Finally taken out to finished 8mm width with a pass down each side at full depth of 0.8mm and then 0.2mm stepover.



Offline Charles Lamont

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Re: Milling Slots
« Reply #9 on: January 19, 2023, 10:36:12 PM »
"stepover" = climb milling?

Offline vtsteam

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Re: Milling Slots
« Reply #10 on: January 20, 2023, 12:03:45 AM »
Great to read this variety of working solutions!  :ThumbsUp:  :cheers:
Steve

Offline Jasonb

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Re: Milling Slots
« Reply #11 on: January 20, 2023, 07:09:32 AM »
"stepover" = climb milling?

No "Stepover" is the amount the work or cutter is moved sideways per pass

In that example I had a 6mm slot that needed enlarging to 8mm so that is 1mm per side. Work was centered then I used a stepover( or Ae, sideways DOC, etc) of 0.8mm followed by stepping over again 0.2mm for the finish cut.

Job was on the manual mill which I don't tend to climb cut on very much.

Had I been doing the slots on the CNC than I would have climb cut it all but taken a very different approach to the tool path. Though in a way a similar principal of using the smaller cutter to give a small cutter engagement rather than just ploughing up and down with a full width cutter.

This is the outer slot that that part fitted into, first remove the bulk by having the 6mm cutter move down in a helical pattern until it is right through the work as this is easier on the cutter than just plunging in, then it moves in a series of arcs with a depth of cut no greater than 0.6mm (10% cutter dia) This is a roughing operation so I left 0.3mm all round for clean up.

Then the same cutter goes round the perimeter to finish the cut in two passes, one  of 0.2mm and then stepping over a further 0.1mm for the final cut.

All cutting movements are climb milling, I could set it to do conventional or "both ways" but find it is happier climb milling.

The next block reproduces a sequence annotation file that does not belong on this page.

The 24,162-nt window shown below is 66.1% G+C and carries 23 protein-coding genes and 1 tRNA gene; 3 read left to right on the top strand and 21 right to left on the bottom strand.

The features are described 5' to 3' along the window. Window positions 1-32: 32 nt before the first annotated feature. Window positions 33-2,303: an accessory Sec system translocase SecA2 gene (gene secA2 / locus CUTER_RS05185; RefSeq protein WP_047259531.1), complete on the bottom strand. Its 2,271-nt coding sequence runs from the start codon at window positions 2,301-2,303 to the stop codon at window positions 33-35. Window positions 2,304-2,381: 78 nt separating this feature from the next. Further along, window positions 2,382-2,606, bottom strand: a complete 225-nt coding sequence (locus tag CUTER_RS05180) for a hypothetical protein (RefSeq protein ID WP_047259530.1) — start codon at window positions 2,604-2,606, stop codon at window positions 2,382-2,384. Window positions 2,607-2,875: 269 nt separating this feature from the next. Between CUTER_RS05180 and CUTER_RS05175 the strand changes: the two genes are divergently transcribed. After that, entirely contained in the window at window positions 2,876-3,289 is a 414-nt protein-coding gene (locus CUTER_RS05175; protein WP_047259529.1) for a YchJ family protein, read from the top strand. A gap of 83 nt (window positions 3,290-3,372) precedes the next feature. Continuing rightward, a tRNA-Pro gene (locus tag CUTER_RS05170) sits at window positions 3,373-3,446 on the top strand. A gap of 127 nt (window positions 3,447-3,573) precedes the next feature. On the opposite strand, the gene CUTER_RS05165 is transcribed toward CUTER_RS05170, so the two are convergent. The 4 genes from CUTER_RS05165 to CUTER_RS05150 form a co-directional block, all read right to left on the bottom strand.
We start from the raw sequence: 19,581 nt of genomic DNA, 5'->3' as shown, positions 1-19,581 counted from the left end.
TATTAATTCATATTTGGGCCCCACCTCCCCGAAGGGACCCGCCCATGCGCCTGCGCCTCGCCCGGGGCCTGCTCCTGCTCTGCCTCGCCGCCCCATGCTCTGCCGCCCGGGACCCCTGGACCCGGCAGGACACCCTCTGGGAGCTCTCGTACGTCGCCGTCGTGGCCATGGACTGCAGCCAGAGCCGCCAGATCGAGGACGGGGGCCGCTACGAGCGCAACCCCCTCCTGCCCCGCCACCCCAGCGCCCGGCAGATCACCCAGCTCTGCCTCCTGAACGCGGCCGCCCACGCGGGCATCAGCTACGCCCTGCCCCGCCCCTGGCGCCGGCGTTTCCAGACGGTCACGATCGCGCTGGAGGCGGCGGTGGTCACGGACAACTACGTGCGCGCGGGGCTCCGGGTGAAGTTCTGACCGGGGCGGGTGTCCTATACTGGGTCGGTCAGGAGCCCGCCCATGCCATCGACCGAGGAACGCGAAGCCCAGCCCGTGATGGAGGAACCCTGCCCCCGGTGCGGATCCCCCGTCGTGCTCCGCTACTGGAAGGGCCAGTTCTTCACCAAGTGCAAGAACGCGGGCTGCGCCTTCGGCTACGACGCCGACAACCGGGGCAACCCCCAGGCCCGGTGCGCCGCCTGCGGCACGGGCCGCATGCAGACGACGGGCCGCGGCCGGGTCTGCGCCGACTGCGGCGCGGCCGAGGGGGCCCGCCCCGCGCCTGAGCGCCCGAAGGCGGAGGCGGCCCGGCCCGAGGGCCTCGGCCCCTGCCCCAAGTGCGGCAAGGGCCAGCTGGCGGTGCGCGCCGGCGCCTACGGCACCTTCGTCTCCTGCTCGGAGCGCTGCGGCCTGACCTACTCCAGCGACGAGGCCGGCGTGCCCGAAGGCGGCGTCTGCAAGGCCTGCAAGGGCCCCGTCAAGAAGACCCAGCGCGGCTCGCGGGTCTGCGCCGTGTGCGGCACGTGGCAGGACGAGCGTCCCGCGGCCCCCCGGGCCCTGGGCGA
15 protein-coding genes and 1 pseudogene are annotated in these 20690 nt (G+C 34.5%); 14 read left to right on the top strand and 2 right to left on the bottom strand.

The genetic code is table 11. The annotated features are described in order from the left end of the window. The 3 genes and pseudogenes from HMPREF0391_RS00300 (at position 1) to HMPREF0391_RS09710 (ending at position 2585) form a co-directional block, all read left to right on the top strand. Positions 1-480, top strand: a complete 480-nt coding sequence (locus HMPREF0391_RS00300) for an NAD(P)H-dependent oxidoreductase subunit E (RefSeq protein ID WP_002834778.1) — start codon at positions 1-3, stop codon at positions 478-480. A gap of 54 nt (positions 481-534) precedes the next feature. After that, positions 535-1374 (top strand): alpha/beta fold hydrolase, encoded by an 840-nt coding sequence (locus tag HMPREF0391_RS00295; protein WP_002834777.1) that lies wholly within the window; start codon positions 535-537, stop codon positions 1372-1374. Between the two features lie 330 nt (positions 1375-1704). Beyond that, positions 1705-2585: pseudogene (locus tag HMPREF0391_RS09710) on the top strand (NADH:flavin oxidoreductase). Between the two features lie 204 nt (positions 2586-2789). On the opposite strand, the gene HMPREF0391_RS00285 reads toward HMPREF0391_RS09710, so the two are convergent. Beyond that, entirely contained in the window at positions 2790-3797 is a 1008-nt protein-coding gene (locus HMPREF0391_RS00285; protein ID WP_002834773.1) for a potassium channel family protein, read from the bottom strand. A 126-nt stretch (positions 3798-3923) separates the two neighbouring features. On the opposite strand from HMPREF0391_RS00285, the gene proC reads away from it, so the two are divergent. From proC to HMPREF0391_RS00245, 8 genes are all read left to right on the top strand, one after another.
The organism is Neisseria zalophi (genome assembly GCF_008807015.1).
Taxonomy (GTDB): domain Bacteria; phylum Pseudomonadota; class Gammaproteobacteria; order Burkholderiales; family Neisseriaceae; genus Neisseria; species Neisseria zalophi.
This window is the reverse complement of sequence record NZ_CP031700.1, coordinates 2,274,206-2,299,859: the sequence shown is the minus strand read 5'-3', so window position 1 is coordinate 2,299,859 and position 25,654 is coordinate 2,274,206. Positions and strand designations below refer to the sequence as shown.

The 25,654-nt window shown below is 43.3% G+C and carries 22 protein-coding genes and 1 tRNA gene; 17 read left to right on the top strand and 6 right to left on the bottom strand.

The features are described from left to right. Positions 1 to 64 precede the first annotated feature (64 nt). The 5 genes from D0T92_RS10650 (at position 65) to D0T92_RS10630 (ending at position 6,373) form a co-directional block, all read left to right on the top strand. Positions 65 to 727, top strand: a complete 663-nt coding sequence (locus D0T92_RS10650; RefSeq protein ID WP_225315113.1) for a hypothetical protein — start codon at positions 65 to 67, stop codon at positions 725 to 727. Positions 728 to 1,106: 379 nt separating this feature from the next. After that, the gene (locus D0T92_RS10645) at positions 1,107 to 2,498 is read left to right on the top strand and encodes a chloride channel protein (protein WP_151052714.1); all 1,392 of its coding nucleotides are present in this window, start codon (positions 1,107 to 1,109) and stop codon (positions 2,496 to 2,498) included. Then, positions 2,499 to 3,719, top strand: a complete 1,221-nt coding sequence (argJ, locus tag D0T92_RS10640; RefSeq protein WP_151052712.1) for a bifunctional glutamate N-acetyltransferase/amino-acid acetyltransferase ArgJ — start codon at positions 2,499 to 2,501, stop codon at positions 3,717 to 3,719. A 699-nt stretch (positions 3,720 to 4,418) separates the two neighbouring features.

Offline vtsteam

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Re: Milling Slots
« Reply #12 on: January 20, 2023, 01:51:45 PM »
I'm going to stick with the end mill plunge method.

Something I have done a few times is to chain drill first with a smaller drill and then follow with an endmill plunge. Most endmills are much happier using a starter hole when plunging.

Gene

[I see Chris beat me by 31 seconds.  :Lol: ]
I guess I must type just that little bit faster!   :Lol:

Actually, reading again carefully what you two described, they are different methods (I think). Chris is chain drilling and then plunge milling out material between the drilled holes, And I believe Gene is saying drill smaller holes where you will be plunging a larger milling cutter to make that plunge easier.

I think I'm going to try some of the described methods with the 1/2" steel plate and a 3/8" mill to try to find what works easiest for my machine and this material. That would give me a personal best method for similar situations.
Steve

Offline internal_fire

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Re: Milling Slots
« Reply #13 on: January 20, 2023, 04:55:27 PM »
Actually, reading again carefully what you two described, they are different methods (I think). Chris is chain drilling and then plunge milling out material between the drilled holes, And I believe Gene is saying drill smaller holes where you will be plunging a larger milling cutter to make that plunge easier.

You may have noticed that I said "a few times".  :)

I almost always use the same method outlined by Jason. Far more reliable for accurate dimensions.

Gene

Offline vtsteam

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Re: Milling Slots
« Reply #14 on: January 20, 2023, 06:04:08 PM »
I did see that Gene, and just thought it was a good general tip for plunging mills into difficult material with a light mill.

As far as accuracy goes, I would think any roughing method that allows enough material for two final passes to clean up the sides of the slot will have the same accuracy.
Steve